Here is a description of a few of the popular use cases for Apache Kafka™. For an overview of a number of these areas in action, see this blog post.
Kafka works well as a replacement for a more traditional message broker. Message brokers are used for a variety of reasons (to decouple processing from data producers, to buffer unprocessed messages, etc). In comparison to most messaging systems Kafka has better throughput, built-in partitioning, replication, and fault-tolerance which makes it a good solution for large scale message processing applications.
In our experience messaging uses are often comparatively low-throughput, but may require low end-to-end latency and often depend on the strong durability guarantees Kafka provides.
In this domain Kafka is comparable to traditional messaging systems such as ActiveMQ or RabbitMQ.
The original use case for Kafka was to be able to rebuild a user activity tracking pipeline as a set of real-time publish-subscribe feeds. This means site activity (page views, searches, or other actions users may take) is published to central topics with one topic per activity type. These feeds are available for subscription for a range of use cases including real-time processing, real-time monitoring, and loading into Hadoop or offline data warehousing systems for offline processing and reporting.
Activity tracking is often very high volume as many activity messages are generated for each user page view.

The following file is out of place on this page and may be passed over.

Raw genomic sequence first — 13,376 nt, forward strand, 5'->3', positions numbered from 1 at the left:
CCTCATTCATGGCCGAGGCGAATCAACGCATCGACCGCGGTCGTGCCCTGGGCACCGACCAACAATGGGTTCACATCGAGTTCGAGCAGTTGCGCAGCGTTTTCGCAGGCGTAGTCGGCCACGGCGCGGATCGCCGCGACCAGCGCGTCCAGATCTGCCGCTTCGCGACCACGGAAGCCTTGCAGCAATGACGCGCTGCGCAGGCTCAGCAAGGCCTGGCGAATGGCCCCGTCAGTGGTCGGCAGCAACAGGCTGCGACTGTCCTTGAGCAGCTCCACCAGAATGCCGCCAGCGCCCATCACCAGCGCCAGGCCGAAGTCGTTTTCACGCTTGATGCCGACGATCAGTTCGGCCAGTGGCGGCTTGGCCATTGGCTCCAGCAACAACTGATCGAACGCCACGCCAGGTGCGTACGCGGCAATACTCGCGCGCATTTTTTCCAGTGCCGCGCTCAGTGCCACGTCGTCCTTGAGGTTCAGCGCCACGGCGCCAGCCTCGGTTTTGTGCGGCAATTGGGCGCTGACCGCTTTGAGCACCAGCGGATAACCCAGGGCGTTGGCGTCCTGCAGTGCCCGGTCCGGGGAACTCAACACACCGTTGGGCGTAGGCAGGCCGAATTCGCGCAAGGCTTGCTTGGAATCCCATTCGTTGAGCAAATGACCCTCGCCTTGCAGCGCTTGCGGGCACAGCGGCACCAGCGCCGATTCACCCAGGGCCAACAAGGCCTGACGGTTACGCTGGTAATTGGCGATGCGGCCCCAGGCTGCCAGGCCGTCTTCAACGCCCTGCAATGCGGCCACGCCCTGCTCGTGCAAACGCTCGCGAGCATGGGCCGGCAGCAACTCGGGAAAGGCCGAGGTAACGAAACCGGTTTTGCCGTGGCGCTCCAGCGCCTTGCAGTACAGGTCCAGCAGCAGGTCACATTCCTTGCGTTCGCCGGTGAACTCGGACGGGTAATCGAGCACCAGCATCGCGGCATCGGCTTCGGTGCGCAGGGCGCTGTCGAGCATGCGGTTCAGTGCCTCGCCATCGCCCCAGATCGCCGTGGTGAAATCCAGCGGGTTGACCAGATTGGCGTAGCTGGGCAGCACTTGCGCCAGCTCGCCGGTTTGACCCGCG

Kafka is often used for operational monitoring data. This involves aggregating statistics from distributed applications to produce centralized feeds of operational data.
Many people use Kafka as a replacement for a log aggregation solution. Log aggregation typically collects physical log files off servers and puts them in a central place (a file server or HDFS perhaps) for processing. Kafka abstracts away the details of files and gives a cleaner abstraction of log or event data as a stream of messages. This allows for lower-latency processing and easier support for multiple data sources and distributed data consumption.
In comparison to log-centric systems like Scribe or Flume, Kafka offers equally good performance, stronger durability guarantees due to replication, and much lower end-to-end latency.
Many users of Kafka process data in processing pipelines consisting of multiple stages, where raw input data is consumed from Kafka topics and then aggregated, enriched, or otherwise transformed into new topics for further consumption or follow-up processing. For example, a processing pipeline for recommending news articles might crawl article content from RSS feeds and publish it to an "articles" topic; further processing might normalize or deduplicate this content and published the cleansed article content to a new topic; a final processing stage might attempt to recommend this content to users. Such processing pipelines create graphs of real-time data flows based on the individual topics. Starting in 0.10.0.0, a light-weight but powerful stream processing library called Kafka Streams
is available in Apache Kafka to perform such data processing as described above. Apart from Kafka Streams, alternative open source stream processing tools include Apache Storm
and Apache Samza
is a style of application design where state changes are logged as a time-ordered sequence of records. Kafka's support for very large stored log data makes it an excellent backend for an application built in this style.
Kafka can serve as a kind of external commit-log for a distributed system. The log helps replicate data between nodes and acts as a re-syncing mechanism for failed nodes to restore their data. The log compaction
feature in Kafka helps support this usage. In this usage Kafka is similar to Apache BookKeeper